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I am getting an initialization expression error for what I believe to be valid code (ifort version 17.0.1). A minimum working example is as below:

program test implicit none integer :: i, j integer, parameter :: L(4) = (/ -9, -4, 0, 4 /) integer, parameter :: U(4) = (/ -5, -1, 3, 9 /) integer, parameter :: A(-9:9) = (/ ( (/ (J, I = L(J), U(J)) /), J = 1, 4) /) end program

This results in the compile error

testcase.f90(7): error #6973: This is not a valid initialization expression.integer, parameter :: A(-9:9) = (/ ( (/ (J, I = L(J), U(J)) /), J = 1, 4) /) ---------------------------------------------^ compilation aborted for testcase.f90 (code 1)

Thanks.

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fix typos

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Hi,

I think the compiler is complaining that L(J) and U(J) in the array constructor for A are not constant scalar integer expressions. L(1) would be a constant; L(J) is not. This array constructor would be fine in executable code, where the loop limits don't have to be constant.

I'm not a standards expert; perhaps others can comment on the interpretation. I did note that gfortran compiled this construct without error.

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In the page about constant expressions (what initialization expressions are now called), the loop variable of an array-constructor implied do is an constant expression provided its bounds and stride are as well. That's a tough one on vendors because that means different elements of an array constructor can have different KINDs so if the array constructor is itself in an ordinary expression, different array elements in the ac-implied-do can be expressions invoking different specific functions with the same generic name. Write code that does that and see how many compilers survive it.

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An instance of my previous post:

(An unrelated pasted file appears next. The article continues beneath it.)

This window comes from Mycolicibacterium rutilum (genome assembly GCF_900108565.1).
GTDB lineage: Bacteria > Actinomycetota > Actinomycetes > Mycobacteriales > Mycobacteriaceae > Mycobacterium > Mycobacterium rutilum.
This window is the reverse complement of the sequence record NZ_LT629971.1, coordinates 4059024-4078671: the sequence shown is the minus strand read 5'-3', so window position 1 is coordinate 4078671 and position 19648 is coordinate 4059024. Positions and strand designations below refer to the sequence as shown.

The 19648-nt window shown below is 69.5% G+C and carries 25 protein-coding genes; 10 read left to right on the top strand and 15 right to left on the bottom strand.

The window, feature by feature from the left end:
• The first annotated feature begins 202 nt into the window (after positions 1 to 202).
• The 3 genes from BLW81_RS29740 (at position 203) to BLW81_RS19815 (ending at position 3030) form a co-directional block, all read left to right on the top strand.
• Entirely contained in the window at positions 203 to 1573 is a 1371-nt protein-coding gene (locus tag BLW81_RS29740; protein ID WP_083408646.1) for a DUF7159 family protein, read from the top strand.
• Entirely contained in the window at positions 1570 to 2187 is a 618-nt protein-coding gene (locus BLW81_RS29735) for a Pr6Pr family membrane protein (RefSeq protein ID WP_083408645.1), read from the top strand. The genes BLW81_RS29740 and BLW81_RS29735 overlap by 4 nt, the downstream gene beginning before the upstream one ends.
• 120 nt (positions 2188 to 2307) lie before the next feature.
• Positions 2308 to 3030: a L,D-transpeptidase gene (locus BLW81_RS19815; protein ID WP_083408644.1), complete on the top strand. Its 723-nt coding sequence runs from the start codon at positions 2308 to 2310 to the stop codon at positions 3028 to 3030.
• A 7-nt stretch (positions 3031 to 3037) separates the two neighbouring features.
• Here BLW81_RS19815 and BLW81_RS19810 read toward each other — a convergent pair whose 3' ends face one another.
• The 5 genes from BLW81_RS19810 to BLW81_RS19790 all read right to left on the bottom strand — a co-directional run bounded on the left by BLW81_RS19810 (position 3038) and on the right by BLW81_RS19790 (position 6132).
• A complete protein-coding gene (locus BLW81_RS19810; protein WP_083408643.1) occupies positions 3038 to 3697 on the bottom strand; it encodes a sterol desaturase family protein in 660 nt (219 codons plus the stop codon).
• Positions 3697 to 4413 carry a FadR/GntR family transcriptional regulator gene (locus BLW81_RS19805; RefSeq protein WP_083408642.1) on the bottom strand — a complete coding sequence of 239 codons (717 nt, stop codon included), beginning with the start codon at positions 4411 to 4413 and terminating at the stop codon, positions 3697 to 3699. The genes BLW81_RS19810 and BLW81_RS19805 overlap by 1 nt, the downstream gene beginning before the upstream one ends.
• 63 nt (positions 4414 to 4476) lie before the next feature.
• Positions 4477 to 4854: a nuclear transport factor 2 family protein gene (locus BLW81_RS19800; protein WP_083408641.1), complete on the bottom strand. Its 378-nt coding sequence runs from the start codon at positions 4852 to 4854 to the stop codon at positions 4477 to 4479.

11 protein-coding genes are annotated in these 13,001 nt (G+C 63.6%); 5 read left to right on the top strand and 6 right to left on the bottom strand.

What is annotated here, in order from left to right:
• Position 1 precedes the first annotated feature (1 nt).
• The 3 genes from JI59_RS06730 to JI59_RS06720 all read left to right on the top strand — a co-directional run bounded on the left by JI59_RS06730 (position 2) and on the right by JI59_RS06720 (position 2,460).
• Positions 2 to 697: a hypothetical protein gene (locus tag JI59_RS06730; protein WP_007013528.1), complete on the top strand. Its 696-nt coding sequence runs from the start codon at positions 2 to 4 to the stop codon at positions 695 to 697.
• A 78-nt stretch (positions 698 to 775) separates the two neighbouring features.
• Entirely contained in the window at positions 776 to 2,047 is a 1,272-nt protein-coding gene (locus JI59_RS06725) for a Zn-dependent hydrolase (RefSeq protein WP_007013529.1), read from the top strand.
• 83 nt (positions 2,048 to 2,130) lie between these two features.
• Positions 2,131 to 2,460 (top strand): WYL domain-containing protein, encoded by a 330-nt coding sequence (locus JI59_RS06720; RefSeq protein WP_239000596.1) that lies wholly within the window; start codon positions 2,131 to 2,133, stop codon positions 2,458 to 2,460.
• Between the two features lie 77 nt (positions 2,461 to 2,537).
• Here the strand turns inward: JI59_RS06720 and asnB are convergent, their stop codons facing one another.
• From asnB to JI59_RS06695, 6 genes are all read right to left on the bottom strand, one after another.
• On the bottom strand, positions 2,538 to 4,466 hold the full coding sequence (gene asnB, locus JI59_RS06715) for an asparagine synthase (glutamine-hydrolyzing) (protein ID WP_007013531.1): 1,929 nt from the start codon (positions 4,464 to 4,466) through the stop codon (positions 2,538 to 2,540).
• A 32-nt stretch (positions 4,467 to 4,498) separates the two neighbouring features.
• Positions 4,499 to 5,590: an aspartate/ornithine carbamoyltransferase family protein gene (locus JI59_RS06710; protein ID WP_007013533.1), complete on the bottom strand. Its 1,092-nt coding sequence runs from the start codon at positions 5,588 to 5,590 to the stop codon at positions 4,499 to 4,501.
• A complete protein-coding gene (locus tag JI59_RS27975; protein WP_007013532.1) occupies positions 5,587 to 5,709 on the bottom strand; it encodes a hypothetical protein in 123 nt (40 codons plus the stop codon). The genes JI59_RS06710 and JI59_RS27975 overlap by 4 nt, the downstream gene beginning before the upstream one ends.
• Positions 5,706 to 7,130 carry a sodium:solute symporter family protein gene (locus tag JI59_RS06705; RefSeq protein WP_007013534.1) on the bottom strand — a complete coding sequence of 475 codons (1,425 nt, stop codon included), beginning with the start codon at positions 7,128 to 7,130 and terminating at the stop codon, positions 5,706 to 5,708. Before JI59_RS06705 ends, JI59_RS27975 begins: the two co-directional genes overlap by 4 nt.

module M use ISO_FORTRAN_ENV implicit none interface F module procedure F1,F2,F3,F4 end interface F contains pure function F1(X) integer(INTEGER_KINDS(1)), intent(in) :: X real(REAL32) F1 F1 = X end function F1 pure function F2(X) integer(INTEGER_KINDS(2)), intent(in) :: X real(REAL64) F2(abs(X)+1) integer I F2 = [(I,I=1,size(F2))] end function F2 pure function F3(X) integer(INTEGER_KINDS(3)), intent(in) :: X complex(REAL32) F3 F3 = X**2 end function F3 pure function F4(X) integer(INTEGER_KINDS(4)), intent(in) :: X integer(INT32) F4(abs(X)+1,abs(X)+1) integer I, J F4 = reshape([((I**2+J**2,I=1,size(F4,1)),J=1,size(F4,1))],shape(F4)) end function F4 end module M program P use M implicit none integer I write(*,*) [(mod(I**2+3,7)-3,I=0,3)] write(*,*) F(int(1,INTEGER_KINDS(2))) write(*,*) F(int(2,INTEGER_KINDS(4))) write(*,*) F(int(3,INTEGER_KINDS(3))) write(*,*) F(int(4,INTEGER_KINDS(3))) write(*,*) F(int(5,INTEGER_KINDS(4))) write(*,*) F(int(6,INTEGER_KINDS(2))) write(*,*) F(int(7,INTEGER_KINDS(1))) write(*,*) F(int(8,INTEGER_KINDS(2))) write(*,*) F(int(9,INTEGER_KINDS(4))) write(*,*) F(int(10,INTEGER_KINDS(3))) write(*,*) [integer::(F(int(I,INTEGER_KINDS(abs(mod(I**2+3,7)-3)+1))),I=1,10)] end program P

gfortran refuses to compile this while ifort prints out the wrong answer.

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I'll forward the examples to the compiler developers and let them comment.

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I agree with RO that the usage in the array constructor is standard-conforming, though you have to go a couple levels deep in the standard to see this.

The standard now refers to "constant expression" - "initialization expression" is no longer used. Constant expression is defined in F2008 section 7.12., and it includes a numbered list of things a "primary" in such an expression can be, The relevant possibilities are:

(1) a constant or subobject of a constant,

(2) an array constructor where each element and each scalar-int-expr of each ac-implied-do-control is a constant expression,

(10) a data-i-do-variable within a data-implied-do,

(11) an ac-do-variable within an array constructor where each scalar-int-expr of the corresponding ac-implied-do-control is a constant expression,

In Andrew's post, we have:

(/ ( (/ (J, I = L(J), U(J)) /), J = 1, 4) /)

J meets item 11, L(J) and U(J) meet item 1, therefore the whole thing is a constant expression. Yes, this requires some gymnastics on the part of the compiler, but I know it already knows how to do much of this. The same issues appear in DATA initialization, by the way.

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Thanks, Steve. As you no doubt realize, this would have been forwarded to you were you still here, in the unlikely event that you hadn't picked it up first.

The front end developers haven't commented yet. I have attached your comments to the internal ticket, dpd200418552..

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